Sit down to a hand of blackjack in Atlantic City, and odds are you’re sitting on a chair made by Infanti Chair Manufacturing Corp. For more than a decade, the company’s four-building site on Staten Island’s north shore built millions of dollars’ worth of furniture for the region’s thriving banquet and casino market. It was a sound company, a successful New York City manufacturer that drew heavily from local residents and paid good, blue-collar wages.
But Infanti is closing down this fall, done in by a bad next door neighbor and outdated state regulations. Toxic chemicals from a shipbuilding and repair operation formerly run by Bethlehem Steel may have leeched onto Infanti’s land. New York State environmental rules make investing in a company that has even a chance of being contaminated too risky.
“There were plenty of people who stepped forward with money to keep the company on Staten Island,” says Rich Ruggeri, Infanti’s controller. “But unfortunately, finding answers to all the environmental issues couldn’t come as quick as the investors’ money. Time just sort of ran out on us.”
Today, the buildings look like a manufacturing ghost town–littered with idle machines and half-finished stools–and the company’s 130 employees are looking for work. “I’m proud of what we tried to do here. We had people with us for ten or twelve years, making 15 bucks an hour,” says Joe Rancini, operations manager, watching a production worker dismantle a machine nearby. “Where are they going to find another job like that?”
Infanti’s workers are getting an unwelcome introduction to the blame, cost and fear that paralyzes economic development on “brownfields”–contaminated, often abandoned, industrial properties that range from old gas stations to former steel mills. Though not all unused commercial land is a brownfield, nearly 6,000 vacant industrial sites totaling more than 3,000 acres lie vacant in New York City, according to a mayoral taskforce. These figures don’t include sites like Infanti’s that are still occupied.
Other states, including many of New York’s neighbors, have made it easier for investors to clean up brownfields, finding a way to satisfy environmentalists without scaring off industrialists. Until New York joins them, many of the abandoned lots and shuttered factories in low-income neighborhoods will remain full of toxins and empty of jobs.
Infanti’s troubles began in 1988 when a competitor, Ohio’s Gasser Chair Company, sued for patent infringement. It took eight years, but Gasser won and was awarded $16 million in damages. The next month, Infanti filed for bankruptcy to pursue an appeal.
Even while trustees operated the company under Chapter 11, Infanti was a viable business. By law, the income from the sale of the company would be considered full payment to Gasser for the damages, leaving future owners free of the settlement debt. In May, with help from the nonprofit New York Industrial Retention Network, the trustees contacted Steven Etkind, a lawyer who had brokered similar deals. Constraints from the lawsuit gave Etkind only one month to unload the factory, but he quickly found interested local investors, financiers who own factories in California, Ohio and Chicago.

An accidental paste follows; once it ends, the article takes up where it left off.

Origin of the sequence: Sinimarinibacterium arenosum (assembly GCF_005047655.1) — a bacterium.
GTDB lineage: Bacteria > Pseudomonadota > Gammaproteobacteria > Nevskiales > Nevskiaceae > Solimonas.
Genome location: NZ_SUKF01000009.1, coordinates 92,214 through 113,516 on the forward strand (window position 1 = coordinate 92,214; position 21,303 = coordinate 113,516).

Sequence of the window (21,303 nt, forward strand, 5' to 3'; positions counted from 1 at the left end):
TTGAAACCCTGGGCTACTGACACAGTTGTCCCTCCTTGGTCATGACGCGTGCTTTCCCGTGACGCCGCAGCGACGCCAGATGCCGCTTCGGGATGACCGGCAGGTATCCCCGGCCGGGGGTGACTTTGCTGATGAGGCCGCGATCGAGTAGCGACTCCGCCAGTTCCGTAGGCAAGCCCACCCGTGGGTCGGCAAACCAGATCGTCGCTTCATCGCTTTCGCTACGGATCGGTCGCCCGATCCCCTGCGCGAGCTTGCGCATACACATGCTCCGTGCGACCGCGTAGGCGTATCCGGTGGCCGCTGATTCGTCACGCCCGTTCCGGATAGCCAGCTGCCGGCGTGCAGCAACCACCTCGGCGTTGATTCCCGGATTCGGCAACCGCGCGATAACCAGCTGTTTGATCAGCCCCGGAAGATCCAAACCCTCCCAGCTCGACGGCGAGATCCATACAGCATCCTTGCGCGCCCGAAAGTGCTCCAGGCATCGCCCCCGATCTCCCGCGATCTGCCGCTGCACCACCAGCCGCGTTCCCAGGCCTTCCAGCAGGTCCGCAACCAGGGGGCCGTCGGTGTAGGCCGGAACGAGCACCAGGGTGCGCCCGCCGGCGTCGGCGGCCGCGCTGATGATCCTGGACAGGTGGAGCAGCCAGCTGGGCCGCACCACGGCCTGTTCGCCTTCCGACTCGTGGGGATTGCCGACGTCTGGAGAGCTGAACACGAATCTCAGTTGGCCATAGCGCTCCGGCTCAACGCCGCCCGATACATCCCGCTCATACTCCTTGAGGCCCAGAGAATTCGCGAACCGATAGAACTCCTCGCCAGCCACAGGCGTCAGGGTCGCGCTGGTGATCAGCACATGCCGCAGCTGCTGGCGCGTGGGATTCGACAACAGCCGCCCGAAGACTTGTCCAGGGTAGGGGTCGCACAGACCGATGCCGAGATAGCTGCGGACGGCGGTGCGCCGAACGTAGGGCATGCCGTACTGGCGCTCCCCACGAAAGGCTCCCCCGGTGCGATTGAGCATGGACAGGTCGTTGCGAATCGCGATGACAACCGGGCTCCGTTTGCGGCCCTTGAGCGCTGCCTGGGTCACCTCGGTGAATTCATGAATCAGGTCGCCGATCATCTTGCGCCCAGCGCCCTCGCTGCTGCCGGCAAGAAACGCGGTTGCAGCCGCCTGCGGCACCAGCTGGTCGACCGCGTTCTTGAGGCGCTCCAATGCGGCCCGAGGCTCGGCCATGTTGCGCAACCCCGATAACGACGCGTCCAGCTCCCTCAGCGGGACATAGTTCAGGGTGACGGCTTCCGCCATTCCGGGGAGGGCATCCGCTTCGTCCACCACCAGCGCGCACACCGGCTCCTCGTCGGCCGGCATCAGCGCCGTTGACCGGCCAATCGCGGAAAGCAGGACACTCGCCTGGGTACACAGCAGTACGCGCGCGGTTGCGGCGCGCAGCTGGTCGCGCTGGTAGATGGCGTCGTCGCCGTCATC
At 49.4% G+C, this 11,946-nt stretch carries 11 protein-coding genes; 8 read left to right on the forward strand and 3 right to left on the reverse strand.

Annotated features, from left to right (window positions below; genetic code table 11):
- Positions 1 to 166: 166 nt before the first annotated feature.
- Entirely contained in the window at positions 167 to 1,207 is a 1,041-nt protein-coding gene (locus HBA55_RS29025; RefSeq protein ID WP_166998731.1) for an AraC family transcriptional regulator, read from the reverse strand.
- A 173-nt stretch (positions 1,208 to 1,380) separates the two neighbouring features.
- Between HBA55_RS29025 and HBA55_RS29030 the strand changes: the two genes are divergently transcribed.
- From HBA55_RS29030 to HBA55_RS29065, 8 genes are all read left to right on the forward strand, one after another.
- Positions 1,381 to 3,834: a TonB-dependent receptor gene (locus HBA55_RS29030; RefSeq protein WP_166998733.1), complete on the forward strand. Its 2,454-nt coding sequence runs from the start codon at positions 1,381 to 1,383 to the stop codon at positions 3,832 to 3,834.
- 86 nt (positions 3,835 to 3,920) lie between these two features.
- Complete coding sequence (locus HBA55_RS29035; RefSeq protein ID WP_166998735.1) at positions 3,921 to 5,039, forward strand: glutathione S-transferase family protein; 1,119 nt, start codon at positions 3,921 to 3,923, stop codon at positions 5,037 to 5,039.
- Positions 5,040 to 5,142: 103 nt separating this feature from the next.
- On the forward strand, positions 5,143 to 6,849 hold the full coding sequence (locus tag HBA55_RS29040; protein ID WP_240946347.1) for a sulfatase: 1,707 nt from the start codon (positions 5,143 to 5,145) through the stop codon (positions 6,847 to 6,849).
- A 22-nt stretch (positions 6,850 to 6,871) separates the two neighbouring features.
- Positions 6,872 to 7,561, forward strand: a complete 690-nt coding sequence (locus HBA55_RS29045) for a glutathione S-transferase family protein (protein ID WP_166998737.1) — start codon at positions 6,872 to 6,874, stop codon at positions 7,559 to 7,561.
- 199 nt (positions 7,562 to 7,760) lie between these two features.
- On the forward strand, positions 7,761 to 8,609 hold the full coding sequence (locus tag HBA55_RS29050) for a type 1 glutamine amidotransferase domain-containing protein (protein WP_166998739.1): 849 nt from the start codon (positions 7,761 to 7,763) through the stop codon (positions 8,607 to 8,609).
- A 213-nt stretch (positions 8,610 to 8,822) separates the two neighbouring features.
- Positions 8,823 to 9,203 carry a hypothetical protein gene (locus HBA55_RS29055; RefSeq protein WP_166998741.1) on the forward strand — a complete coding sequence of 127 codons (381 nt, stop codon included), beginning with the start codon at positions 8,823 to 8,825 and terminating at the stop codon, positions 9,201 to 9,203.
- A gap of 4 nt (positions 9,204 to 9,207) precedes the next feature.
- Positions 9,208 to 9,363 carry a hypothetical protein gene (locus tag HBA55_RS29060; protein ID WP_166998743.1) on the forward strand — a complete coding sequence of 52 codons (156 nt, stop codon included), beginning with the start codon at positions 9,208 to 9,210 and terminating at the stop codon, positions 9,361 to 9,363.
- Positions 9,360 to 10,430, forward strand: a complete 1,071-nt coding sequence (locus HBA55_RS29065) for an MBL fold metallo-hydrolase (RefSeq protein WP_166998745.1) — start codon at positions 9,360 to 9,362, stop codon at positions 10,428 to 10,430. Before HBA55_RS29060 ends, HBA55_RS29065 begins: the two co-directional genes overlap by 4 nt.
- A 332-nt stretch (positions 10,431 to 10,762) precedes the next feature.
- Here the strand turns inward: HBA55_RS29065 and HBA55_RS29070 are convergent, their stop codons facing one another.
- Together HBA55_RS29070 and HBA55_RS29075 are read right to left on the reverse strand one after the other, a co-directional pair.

Then Etkind heard that a bank had discovered contaminated groundwater on the adjacent Bethlehem Steel site in 1992. He didn’t even know what was in the water–he didn’t have to know. “The problem was the liability,” Etkind explains. “Given the contaminants next door, it wasn’t too hard to guess that Infanti was sitting on top of contaminated groundwater too.”
That was bad news. Like most brownfields laws written when the issue came to the attention of lawmakers in the early 1980s, New York’s rules don’t simply place responsibility for a site’s environmental damage with whoever made the mess. As new owners, Infanti’s saviors could be held liable for any contaminant on their property as well. The chain of liability might even extend to the banks that financed the new owner. If a company defaults on a mortgage, the lender inherits the contamination and the responsibility.
Everyone involved was well aware that the purchase carried serious financial risks. They had all heard stories of developers who began remediation only to find months or years later that they had underestimated the extent–and the cost–of the problem. Such sites had to be fully cleaned or the risk of legal action remained.
The investors’ best hope lay in a Volunteer Clean-up Program begun in 1995 by the state Department of Environmental Conservation, which allows private companies to negotiate with the agency to clean sites in return for absolution from future liability. Etkind hoped DEC could use the program to help Infanti. But a requisite environmental assessment would cost as much as several hundred thousand dollars, money the financiers refused to pay without assurance that their investment was safe. As it stands, the state’s Volunteer Clean-up Program is designed to help current owners or buyers already invested in acquiring a particular piece of land. It does little to entice developers to brownfields when they have other options.
“It wasn’t any error on DEC’s part, they just weren’t able to act on this,” Etkind says. “But given the circumstances, it doesn’t make a lot of sense to let those jobs go.” By June, the investors had heard enough and the legal deadline had come. Infanti’s trustees sold the assets–minus land and factory–to Gasser and prepared to be liquidated. A few months later the bank foreclosed. The property now sits unused and unwanted.